The autonomous self-government was co-founded in 2015 by joint efforts of Suryoye, Kurds and Arabs. The basic principle is that every people can teach its mother tongue, speak its own native language, and preserve its identity. The Administration’s constitution states that every people may preserve and live its traditions and customs, religion, and culture without restrictions and with mutual respect. There is no doubt that there are deficits and that there is still room for improvement. But it is the beginning of a process in which different ethnic groups can live together on an equal basis and which must be developed further.

I consider this model an important project for many peoples of the Middle East. And I believe it is a model that can solve many problems and conflicts of the many different ethnic groups, religions, and cultures in the Middle East. Unfortunately, self-determination and self-government is not accepted by the current leaders and authoritarian states that want to keep the status-quo. At the top of the list is Turkey, which denies its relations with ISIS and other terrorist organizations. Through these relations it mingles and tries to create trouble in neighboring countries and to support radical Muslims against emerging democratic efforts. For the status-quo regimes, every opening and every new peace based on equality is a threat to their territory and power.

Today, the Suryoye have become more aware about their nationality and their own needs and possibilities in their homeland. They have political organizations and politicians who represent them in the Democratic Autonomous Administration. They have the Syriac Military Council (Mawtbo Fulhoyo Suryoyo, MFS), which defends them militarily. They have the Sutoro police forces, which safeguards peaceful coexistence. They have teachers who can officially teach their Suryoyo mother tongue in schools.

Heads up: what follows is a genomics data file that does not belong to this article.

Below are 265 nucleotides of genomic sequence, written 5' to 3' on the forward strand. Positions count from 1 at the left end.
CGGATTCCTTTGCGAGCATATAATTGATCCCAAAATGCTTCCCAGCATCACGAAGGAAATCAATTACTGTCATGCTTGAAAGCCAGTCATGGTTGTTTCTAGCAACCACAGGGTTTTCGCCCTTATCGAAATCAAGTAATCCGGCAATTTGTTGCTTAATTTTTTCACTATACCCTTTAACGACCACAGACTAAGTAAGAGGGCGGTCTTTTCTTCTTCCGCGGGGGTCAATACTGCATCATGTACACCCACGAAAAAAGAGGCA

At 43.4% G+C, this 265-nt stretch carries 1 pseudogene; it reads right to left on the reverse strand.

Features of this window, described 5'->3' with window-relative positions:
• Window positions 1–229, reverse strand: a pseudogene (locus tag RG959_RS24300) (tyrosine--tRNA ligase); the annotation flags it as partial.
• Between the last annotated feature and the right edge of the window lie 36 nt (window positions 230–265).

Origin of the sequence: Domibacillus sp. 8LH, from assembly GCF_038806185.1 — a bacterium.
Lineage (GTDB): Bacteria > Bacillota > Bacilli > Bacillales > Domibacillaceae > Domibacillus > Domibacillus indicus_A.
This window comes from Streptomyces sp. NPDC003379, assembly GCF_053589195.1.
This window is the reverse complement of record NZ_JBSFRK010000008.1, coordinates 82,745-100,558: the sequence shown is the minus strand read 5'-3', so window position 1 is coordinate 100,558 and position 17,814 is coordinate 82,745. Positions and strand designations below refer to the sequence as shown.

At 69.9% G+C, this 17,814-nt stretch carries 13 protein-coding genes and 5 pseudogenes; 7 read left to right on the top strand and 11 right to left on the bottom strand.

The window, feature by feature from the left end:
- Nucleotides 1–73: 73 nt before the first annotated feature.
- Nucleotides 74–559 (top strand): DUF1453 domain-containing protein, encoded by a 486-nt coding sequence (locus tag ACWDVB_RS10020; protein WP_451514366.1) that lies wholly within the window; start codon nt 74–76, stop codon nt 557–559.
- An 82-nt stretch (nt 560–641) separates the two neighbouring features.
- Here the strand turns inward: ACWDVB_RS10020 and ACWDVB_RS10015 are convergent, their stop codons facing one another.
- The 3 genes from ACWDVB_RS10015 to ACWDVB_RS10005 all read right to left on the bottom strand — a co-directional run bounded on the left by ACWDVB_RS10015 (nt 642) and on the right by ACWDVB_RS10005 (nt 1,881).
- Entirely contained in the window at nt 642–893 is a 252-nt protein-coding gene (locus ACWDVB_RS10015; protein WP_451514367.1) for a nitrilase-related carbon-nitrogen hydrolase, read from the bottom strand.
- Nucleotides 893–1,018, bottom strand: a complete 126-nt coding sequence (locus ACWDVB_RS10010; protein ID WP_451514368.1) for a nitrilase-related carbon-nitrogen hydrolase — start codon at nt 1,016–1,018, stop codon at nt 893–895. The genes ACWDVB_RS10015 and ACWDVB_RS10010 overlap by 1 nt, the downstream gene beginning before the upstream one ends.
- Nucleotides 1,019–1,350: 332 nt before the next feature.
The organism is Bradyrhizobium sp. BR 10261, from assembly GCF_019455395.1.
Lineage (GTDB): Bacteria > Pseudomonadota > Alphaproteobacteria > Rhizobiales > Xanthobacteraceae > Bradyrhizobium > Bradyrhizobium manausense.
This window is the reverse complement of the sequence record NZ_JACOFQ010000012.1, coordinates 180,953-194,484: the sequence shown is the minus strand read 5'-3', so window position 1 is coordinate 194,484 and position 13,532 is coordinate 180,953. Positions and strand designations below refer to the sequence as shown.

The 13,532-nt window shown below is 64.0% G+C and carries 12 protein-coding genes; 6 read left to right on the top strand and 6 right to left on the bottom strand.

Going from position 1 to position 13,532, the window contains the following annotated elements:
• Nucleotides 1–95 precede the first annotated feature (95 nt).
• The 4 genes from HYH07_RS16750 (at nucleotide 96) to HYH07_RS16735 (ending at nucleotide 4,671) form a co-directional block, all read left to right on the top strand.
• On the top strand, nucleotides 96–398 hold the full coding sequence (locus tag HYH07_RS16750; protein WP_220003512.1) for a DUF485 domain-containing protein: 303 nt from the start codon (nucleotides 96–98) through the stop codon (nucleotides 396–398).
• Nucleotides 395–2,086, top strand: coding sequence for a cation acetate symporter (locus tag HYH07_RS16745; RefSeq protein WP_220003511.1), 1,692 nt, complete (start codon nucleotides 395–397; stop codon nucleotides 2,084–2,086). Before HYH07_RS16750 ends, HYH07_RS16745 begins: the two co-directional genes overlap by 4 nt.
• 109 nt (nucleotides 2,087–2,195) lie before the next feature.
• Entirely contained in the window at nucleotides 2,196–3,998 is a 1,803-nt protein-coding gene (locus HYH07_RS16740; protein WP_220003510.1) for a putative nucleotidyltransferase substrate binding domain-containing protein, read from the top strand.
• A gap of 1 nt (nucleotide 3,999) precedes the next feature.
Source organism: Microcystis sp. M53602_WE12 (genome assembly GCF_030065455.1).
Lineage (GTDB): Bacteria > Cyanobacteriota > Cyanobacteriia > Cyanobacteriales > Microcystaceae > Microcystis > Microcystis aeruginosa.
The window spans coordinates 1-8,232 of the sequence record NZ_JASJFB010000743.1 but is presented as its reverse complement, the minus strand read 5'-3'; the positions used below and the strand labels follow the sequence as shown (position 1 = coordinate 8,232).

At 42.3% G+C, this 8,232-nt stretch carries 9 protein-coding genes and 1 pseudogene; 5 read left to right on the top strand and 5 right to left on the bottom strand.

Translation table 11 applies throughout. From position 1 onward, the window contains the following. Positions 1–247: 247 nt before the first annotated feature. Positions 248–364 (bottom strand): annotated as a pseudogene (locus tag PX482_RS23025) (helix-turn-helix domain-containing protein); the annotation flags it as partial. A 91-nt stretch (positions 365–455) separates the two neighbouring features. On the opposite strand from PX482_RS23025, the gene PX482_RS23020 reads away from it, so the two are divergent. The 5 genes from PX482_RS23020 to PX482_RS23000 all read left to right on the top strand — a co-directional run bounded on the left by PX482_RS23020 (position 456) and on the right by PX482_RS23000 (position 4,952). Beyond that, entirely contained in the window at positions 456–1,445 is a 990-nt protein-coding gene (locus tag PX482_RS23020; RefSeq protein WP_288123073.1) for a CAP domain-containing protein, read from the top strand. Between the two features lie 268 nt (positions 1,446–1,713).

All these points are a benefit to us Suryoye. In the context of equality for all citizens, this is only the beginning of the process mentioned above. Because Turkey regards this process of equality and rapprochement of peoples and ethnic groups a threat, it is isolated in both domestic and foreign policy. Turkey has degenerated into a country in which one’s own identity is no reason for happiness.

Yawsef Beth Turo was born in Mardin, Tur Abdin in southeast Turkey, and now lives in the Netherlands. He studied Arabic and Suryoyo (Aramaic) in the Dayro du Zahfaran or Zafaran Monastery. He is a journalist and TV-presenter at Suroyo TV, the world’s first television station to fully broadcast programs in Suryoyo. Yawsef Beth Turo is an activist affiliated with the European Syriac Union, Bahro Production, and the Enstitut Mesopotamie Bruxelles. You can follow him on @bethturo

This article was originally published by Zentralrat Orientalischer Christen in Deutschland e.V. on 17 October 2020. The original can be found here.